Your Resting Heart Rate And You

Did you know that knowing what your resting heart rate or RHR is a good way for you to know how healthy and fit you are? There are different normal heart rates for most people depending on your age and it varies if you are a man or a woman. It can range from forty to about a hundred beats per minute. Let this article guide you how to measure your resting pulse rate as well as when to measure them. Also, understand the many factors that can affect your heart pulse and how you can fully improve them as you journey to become healthier and fitter.

The many factors that easily affect your resting heart rate would be your fitness level (the number reason), your body temperature and the temperature of the environment you are in, stress and anxiety can also be a reason, caffeine, smoking and alcohol intake, your height and weight (shorter people’s heart usually beats faster than tall people), if you are taking any medication suck as cold or flu drugs, age (your heart beats faster when you are young), gender (women’s heart beats faster than men) and if it is genetic.

For people with minimum or zero active lifestyle and prefers the sedentary laid back mode, their resting heart rate is usually 100 beats per minute or more. This means that your heart is working more times to bring oxygen and blood to your body, which leads you to a higher chance of a heart attack. While if you are an athlete, your pulse rate would average to about twenty eight or forty beats per minute. Your resting pulse rate slows down as you age. If you have measured your heart rate to be around 90 and above, then it is time for you to get up and get moving, or you risk your self having a stroke, or you may be suffering from obesity already.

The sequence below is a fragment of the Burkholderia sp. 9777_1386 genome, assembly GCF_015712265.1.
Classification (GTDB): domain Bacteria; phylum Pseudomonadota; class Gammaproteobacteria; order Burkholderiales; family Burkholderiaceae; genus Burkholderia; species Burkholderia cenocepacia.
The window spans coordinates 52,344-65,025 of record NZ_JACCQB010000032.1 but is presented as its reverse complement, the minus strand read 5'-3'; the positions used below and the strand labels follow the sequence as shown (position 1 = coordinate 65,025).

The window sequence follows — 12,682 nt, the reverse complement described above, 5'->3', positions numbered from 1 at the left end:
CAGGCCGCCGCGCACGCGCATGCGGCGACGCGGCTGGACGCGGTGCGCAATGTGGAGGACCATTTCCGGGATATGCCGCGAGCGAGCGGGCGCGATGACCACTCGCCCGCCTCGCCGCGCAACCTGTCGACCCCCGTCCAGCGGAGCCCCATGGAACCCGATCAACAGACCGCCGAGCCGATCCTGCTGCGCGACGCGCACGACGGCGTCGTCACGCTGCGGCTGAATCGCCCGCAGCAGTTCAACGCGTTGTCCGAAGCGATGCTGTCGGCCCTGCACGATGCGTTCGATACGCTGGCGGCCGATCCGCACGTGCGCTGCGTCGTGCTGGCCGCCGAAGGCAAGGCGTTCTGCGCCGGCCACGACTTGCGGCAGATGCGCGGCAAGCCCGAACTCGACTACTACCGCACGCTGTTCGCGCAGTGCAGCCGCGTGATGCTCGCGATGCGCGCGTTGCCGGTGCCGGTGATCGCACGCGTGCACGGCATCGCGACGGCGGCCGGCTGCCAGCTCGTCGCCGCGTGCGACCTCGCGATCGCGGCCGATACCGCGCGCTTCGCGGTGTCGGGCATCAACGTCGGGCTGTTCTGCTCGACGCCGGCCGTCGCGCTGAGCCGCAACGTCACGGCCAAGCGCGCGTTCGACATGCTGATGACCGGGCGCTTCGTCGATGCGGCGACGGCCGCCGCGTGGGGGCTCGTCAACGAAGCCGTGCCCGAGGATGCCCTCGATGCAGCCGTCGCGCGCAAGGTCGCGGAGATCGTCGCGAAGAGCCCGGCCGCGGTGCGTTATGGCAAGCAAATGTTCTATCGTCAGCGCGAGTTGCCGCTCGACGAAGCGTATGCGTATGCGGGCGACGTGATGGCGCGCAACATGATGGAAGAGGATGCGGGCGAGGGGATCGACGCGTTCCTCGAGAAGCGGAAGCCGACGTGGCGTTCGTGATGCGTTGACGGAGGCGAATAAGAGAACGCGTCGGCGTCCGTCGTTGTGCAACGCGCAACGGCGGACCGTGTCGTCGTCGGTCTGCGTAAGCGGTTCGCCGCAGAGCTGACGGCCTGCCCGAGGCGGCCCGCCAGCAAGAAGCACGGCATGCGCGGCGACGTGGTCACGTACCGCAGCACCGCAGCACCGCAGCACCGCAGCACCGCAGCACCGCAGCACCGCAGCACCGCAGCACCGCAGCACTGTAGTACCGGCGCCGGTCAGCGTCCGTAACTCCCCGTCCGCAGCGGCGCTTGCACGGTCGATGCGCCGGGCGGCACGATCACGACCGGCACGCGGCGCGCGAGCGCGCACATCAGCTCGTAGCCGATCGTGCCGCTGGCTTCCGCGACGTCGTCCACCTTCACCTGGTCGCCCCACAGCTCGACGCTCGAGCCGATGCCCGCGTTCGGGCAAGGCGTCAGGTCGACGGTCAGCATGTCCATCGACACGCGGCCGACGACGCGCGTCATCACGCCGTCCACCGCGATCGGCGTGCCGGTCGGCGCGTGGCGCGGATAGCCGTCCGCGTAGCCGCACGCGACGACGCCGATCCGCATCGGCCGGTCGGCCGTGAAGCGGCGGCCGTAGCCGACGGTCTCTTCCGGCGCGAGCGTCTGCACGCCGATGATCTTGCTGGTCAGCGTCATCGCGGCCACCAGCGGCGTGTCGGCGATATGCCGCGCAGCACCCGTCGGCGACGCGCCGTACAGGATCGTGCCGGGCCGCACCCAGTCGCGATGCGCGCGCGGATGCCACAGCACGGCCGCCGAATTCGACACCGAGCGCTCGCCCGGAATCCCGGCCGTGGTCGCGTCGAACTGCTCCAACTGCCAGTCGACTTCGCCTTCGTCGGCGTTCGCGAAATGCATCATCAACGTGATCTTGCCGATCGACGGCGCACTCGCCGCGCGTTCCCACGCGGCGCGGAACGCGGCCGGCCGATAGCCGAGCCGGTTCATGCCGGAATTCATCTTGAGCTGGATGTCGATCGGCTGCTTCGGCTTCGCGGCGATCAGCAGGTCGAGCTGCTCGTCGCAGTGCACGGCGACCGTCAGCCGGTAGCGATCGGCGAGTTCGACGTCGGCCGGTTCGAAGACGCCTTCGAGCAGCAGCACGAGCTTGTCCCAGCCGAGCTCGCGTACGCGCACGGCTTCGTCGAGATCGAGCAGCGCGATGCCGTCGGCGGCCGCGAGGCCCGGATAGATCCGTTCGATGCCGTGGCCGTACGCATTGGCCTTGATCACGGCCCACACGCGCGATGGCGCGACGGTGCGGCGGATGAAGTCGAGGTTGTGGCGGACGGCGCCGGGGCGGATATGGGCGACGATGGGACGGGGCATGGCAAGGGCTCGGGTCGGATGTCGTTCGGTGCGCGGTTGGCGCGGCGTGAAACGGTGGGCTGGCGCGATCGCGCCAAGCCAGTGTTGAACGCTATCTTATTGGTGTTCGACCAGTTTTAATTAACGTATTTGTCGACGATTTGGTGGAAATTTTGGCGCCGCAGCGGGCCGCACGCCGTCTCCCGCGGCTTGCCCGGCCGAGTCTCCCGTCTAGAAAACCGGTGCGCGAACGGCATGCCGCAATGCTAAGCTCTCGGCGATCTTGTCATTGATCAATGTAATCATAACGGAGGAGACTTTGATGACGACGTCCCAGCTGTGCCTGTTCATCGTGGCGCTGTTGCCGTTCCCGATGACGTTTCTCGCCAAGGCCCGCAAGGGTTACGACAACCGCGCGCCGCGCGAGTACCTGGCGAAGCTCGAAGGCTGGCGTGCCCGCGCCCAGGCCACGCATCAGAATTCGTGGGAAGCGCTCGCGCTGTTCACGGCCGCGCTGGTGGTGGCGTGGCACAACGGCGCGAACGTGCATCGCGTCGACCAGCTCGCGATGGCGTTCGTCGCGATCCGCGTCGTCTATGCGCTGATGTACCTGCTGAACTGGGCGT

Your resting heart rate is best measured in the morning a few minutes after you wake up. To provide a better transition for your body from sleeping to waking, do lie down for about ten to fifteen minutes first before taking the reading. Read your pulse rate from your wrist (radial pulse) or your neck (carotid pulse), which ever is more comfortable for you. Measure or count your pulse within 10 seconds and multiply the result by six, that is your resting heart pulse. You need to measure your heart rate within a few weeks, monitor it by recording them consistently until you reach a baseline measurement. As you add exercise to your daily regimen, you will notice a slight change in your heart rate. Continue doing so until you reach your ideal heart rate.

Start making your life a more active one and take responsibility over your health. Leave your TV couch every once and a while and you will surely have more fun. Choose activities that are fun and that you actually enjoy. Start with twice a week and just half an hour until you work in to a daily routine. Exercise can help you rech your target resting heart rate that will surely make you feel better physically and emotionally.

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